Folic acid is an extremely important vitamin during early pregnancy. The vitamin, commonly taken in a prenatal vitamin, is present in green leafy vegetables and other foods that aren’t typically eaten in high enough concentrations to supply the folic acid needed to protect the fetus from neurologic damage and other possible complications during development.

Certain populations are less likely to consume foods containing folic acid and thus the problem of reduced folic acid consumption is more prominent. According to a petition presented to the Food and Drug Administration, the Hispanic population is the target of several organizations, including the March of Dimes Foundation, American Academy of Pediatrics and the National Council of La Raza. The petition suggests fortifying corn masa flour to decrease the risk of spina bifida and other neural tube defects. The petition stated that the Hispanic population is about 20-percent more likely to suffer these birth defects possibly due to reduced folic acid consumption in a normal diet.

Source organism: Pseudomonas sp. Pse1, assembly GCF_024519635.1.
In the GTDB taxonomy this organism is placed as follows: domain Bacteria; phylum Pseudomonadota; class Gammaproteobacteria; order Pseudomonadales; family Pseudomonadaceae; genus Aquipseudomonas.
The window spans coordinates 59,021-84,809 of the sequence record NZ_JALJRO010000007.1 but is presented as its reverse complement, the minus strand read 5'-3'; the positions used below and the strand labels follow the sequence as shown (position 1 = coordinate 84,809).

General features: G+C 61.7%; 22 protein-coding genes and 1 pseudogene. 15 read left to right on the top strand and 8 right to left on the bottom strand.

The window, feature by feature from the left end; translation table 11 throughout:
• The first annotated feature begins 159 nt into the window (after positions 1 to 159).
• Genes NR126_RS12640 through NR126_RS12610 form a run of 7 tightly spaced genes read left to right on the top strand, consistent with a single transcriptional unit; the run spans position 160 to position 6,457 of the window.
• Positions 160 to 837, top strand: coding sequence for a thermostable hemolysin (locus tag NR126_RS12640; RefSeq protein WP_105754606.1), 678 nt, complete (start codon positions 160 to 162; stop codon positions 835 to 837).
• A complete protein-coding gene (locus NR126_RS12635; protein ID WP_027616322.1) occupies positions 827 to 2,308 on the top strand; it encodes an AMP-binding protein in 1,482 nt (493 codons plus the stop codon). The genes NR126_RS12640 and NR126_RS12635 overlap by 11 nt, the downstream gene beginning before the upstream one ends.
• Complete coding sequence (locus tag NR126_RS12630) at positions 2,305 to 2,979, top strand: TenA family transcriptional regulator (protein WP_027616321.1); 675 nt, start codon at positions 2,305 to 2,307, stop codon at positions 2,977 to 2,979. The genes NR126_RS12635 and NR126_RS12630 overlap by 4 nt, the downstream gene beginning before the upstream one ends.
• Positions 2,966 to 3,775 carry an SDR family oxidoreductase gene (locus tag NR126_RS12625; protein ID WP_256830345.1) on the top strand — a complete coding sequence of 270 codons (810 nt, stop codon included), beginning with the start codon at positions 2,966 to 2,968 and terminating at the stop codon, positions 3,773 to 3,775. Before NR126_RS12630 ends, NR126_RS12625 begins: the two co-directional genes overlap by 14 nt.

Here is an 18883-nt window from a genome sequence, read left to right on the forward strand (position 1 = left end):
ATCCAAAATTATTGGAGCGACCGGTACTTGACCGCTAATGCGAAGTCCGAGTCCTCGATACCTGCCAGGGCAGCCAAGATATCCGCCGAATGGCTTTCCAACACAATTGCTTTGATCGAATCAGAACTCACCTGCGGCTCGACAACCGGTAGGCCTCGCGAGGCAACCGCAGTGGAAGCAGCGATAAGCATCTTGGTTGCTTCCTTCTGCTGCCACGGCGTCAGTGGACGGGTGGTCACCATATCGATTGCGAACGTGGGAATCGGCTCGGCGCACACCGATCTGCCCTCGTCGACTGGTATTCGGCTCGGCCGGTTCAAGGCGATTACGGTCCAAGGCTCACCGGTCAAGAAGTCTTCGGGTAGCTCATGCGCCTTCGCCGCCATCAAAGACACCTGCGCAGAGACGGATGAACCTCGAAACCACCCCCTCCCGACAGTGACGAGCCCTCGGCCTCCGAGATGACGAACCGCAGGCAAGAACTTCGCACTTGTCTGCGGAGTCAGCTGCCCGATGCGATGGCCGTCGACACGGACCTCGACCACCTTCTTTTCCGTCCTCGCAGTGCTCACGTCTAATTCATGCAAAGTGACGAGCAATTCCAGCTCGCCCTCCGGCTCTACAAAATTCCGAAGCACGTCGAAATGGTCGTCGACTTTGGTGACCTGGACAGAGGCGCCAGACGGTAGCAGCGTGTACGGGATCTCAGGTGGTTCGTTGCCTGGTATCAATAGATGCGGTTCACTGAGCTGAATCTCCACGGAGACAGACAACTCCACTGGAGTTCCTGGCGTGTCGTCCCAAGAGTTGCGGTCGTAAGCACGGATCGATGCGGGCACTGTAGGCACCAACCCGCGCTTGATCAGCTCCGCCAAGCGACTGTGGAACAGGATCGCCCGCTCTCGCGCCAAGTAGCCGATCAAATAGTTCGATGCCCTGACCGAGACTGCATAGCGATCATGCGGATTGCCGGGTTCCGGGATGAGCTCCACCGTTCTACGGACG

Folic acid is the number one vitamin used to prevent neural tube defects, but taking folic acid after pregnancy is often too late. Neural tube defects can develop before the woman knows she’s pregnant, which is why women of child-bearing age are encouraged to eat a folic acid-rich diet. Corn masa flour is commonly used to prepare tamales and corn tortillas, so enriching the flour with folic acid would increase folic acid consumption naturally during all stages of life. Upon pregnancy, folic acid levels would already be at optimal levels if corn masa flour was used regularly.

Dr. Jennifer L. Howse of the March of Dimes states, “We’ve seen the success with fortifying cereal grains with folic acid. Adding folic acid to corn masa flour can successfully decrease neural tube defects in the Hispanic community.”

Source: March of Dimes Foundation. April 25, 2012.